Lytle was loved by his men and was the kind of officer who led by example. He could always be found leading the charge. In the Battle of Carnifex Ferry, Lytle was shot in the leg and his horse was killed. He was returned to Cincinnati for a four-month recovery. Following his recovery and a short stint as the Commander of a Military Training Camp in Bardstown, Kentucky, Lytle returned to the field and was again wounded in the Battle of Perrysville. Lytle was captured and taken prisoner but later freed as part of a prisoner exchange.
Lytle was promoted to Brigadier General of Volunteers. He was held in such high esteem that he was awarded the Maltese Cross by fellow officers. Eleven days later, Lytle led forces on a counterattack in the Battle of Chicamauga in Georgia. Here he was targeted by Confederate snipers. Mortally wounded, Lytle's body was actually guarded by a respectful Confederate contingent. Confederate soldiers, upon learning of his death, recited poetry that had been written by Lytle around their evening campfires.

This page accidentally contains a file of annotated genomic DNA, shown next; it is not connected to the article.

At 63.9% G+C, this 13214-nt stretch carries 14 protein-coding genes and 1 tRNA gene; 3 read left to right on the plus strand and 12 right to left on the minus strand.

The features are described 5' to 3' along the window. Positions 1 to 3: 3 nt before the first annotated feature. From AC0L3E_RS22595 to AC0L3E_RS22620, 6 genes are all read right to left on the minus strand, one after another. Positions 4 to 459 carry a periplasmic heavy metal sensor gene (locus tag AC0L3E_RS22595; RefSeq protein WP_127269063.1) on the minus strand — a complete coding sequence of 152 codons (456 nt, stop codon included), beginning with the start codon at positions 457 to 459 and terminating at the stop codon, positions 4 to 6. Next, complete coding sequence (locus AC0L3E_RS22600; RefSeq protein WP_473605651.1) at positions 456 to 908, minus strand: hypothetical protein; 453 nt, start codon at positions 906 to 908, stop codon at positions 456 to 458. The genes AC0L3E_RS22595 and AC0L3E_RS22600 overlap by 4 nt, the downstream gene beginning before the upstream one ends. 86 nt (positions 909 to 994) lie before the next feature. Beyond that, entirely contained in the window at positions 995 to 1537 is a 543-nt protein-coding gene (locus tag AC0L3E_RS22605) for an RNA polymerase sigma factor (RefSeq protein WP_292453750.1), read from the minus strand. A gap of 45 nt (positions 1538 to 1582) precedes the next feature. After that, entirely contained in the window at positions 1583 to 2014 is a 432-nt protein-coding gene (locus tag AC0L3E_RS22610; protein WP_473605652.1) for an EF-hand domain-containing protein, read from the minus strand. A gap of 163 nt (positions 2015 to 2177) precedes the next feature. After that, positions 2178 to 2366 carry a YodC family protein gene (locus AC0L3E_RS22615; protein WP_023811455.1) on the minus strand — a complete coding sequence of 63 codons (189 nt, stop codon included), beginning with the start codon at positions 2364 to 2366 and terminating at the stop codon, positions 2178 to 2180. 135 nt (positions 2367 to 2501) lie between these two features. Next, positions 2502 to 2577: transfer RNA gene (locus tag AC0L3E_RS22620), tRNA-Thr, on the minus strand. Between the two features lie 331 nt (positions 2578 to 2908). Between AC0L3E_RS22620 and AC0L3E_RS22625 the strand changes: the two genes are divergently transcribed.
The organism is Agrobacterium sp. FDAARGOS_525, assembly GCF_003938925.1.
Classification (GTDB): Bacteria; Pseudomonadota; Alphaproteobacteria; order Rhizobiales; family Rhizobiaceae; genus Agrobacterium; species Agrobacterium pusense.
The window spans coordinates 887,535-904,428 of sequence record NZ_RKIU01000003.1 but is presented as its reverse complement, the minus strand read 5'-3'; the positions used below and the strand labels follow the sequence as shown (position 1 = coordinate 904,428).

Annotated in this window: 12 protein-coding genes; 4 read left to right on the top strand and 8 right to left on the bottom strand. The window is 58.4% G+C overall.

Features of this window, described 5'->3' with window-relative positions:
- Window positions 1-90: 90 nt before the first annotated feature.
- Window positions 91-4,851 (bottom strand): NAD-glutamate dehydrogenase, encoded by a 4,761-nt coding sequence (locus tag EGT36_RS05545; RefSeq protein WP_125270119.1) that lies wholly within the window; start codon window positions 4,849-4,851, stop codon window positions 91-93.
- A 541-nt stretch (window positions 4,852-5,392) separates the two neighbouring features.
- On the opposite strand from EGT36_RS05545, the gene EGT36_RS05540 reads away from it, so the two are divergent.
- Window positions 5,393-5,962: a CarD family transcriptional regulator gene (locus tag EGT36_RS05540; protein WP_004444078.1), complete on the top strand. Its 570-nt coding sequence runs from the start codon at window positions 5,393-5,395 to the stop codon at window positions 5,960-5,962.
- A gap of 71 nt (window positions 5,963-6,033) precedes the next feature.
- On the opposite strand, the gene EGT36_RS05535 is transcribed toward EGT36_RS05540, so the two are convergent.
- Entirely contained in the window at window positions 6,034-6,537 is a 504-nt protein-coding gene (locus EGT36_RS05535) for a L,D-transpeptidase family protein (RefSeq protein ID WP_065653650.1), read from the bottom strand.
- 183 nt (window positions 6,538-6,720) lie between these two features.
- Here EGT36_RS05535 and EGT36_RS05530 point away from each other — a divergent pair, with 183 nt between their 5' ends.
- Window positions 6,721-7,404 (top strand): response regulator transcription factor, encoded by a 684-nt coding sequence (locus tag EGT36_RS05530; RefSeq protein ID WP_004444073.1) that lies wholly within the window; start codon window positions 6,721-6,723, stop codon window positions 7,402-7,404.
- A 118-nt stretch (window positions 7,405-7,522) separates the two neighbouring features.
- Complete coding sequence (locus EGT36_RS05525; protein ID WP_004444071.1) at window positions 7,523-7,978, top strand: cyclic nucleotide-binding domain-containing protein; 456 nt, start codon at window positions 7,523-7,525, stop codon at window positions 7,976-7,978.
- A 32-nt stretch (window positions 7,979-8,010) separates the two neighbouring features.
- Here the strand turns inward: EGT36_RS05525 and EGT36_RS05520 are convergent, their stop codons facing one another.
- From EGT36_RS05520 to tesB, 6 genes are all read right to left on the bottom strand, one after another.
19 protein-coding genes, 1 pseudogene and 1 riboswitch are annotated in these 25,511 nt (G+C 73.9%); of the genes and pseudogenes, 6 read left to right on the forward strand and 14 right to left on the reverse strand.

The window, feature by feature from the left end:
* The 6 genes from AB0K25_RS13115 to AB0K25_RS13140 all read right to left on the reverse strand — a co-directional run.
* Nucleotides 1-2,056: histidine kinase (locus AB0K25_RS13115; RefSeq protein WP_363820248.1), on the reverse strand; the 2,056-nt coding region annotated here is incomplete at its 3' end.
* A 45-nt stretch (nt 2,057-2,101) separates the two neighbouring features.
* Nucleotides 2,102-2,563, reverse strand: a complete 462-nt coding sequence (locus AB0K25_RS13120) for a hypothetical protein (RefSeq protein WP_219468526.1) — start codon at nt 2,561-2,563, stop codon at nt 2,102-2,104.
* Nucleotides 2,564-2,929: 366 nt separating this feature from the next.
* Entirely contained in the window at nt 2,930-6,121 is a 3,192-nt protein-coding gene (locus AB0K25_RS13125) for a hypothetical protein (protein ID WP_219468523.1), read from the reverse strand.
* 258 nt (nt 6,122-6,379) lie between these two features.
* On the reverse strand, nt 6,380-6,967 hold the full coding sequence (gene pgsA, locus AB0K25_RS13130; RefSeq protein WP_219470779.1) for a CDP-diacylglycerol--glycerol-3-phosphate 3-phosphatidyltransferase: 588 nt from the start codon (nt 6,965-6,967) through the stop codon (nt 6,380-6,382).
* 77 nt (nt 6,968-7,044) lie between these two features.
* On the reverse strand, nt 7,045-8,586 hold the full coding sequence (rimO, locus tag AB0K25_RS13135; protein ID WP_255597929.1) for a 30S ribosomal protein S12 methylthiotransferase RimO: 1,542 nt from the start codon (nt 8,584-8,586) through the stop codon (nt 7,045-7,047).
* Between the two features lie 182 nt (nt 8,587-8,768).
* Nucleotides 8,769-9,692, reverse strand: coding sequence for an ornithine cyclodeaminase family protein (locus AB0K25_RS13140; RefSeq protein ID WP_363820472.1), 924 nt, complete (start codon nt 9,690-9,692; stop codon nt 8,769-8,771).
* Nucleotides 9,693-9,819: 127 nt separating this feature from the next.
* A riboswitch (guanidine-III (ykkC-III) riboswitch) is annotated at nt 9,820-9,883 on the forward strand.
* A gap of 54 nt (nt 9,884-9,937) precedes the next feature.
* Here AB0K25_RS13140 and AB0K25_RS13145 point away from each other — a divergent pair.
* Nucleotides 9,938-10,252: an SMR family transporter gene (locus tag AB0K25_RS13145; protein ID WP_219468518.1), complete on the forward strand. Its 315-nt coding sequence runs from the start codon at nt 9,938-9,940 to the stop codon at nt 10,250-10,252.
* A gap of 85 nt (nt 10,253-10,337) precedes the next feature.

|Sculpture of Lytle that is part of his grave monument.|